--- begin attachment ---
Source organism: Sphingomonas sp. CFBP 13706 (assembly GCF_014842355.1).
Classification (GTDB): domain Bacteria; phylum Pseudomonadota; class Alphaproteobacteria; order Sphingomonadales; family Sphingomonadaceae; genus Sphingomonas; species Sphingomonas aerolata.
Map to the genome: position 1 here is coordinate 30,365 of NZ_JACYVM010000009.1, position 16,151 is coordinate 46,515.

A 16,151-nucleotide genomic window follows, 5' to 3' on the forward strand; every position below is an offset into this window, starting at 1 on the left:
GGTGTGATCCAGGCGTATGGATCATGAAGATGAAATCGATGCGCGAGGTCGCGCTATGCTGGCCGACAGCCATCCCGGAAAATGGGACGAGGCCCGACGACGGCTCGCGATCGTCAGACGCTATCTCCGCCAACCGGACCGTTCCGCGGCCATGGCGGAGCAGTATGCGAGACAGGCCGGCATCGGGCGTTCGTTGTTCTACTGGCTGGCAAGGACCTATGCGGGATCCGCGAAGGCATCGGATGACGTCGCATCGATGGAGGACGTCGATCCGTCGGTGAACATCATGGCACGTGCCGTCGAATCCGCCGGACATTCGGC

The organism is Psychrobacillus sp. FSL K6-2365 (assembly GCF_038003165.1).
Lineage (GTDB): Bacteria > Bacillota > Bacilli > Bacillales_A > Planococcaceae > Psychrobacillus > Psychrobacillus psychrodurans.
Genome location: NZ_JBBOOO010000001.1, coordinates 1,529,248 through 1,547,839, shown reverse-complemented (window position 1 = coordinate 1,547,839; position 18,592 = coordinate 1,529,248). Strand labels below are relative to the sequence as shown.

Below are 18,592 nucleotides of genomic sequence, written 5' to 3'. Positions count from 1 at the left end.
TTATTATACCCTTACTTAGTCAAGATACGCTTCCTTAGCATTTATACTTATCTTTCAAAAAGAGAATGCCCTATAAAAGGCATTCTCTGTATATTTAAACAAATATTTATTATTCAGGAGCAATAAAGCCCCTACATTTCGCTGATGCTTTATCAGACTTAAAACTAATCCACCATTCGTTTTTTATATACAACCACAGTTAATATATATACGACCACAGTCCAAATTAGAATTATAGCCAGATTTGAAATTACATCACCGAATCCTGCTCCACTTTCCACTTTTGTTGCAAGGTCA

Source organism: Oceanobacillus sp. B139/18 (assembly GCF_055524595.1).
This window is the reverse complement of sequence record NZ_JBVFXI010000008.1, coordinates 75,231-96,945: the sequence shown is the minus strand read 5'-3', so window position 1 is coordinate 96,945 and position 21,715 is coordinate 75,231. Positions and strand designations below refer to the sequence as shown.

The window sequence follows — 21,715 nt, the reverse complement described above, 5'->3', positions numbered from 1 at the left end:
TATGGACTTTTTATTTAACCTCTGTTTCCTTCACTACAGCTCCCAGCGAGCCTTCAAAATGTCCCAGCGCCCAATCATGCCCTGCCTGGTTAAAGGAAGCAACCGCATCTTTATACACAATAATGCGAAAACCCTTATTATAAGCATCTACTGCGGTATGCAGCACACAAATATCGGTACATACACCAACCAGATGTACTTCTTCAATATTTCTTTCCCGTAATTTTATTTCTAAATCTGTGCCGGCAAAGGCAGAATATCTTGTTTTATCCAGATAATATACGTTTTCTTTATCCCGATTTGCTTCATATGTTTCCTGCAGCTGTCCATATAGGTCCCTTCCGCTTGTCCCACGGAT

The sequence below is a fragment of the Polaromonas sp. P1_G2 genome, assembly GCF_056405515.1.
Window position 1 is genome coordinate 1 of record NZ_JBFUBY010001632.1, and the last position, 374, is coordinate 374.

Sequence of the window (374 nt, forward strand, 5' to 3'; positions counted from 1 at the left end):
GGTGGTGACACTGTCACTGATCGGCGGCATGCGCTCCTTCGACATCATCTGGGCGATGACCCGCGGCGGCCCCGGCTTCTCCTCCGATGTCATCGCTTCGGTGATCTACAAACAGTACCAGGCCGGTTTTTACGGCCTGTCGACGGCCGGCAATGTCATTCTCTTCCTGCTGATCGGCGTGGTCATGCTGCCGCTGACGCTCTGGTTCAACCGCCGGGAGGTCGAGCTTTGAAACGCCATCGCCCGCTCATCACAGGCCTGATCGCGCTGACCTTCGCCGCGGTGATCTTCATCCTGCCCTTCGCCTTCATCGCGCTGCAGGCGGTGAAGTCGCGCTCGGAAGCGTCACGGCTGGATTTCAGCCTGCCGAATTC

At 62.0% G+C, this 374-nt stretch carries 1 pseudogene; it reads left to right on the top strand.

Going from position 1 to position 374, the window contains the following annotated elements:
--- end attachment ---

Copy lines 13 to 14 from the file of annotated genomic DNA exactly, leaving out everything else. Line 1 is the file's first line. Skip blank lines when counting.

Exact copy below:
The window sequence follows — 21,715 nt, the reverse complement described above, 5'->3', positions numbered from 1 at the left end:
TATGGACTTTTTATTTAACCTCTGTTTCCTTCACTACAGCTCCCAGCGAGCCTTCAAAATGTCCCAGCGCCCAATCATGCCCTGCCTGGTTAAAGGAAGCAACCGCATCTTTATACACAATAATGCGAAAACCCTTATTATAAGCATCTACTGCGGTATGCAGCACACAAATATCGGTACATACACCAACCAGATGTACTTCTTCAATATTTCTTTCCCGTAATTTTATTTCTAAATCTGTGCCGGCAAAGGCAGAATATCTTGTTTTATCCAGATAATATACGTTTTCTTTATCCCGATTTGCTTCATATGTTTCCTGCAGCTGTCCATATAGGTCCCTTCCGCTTGTCCCACGGAT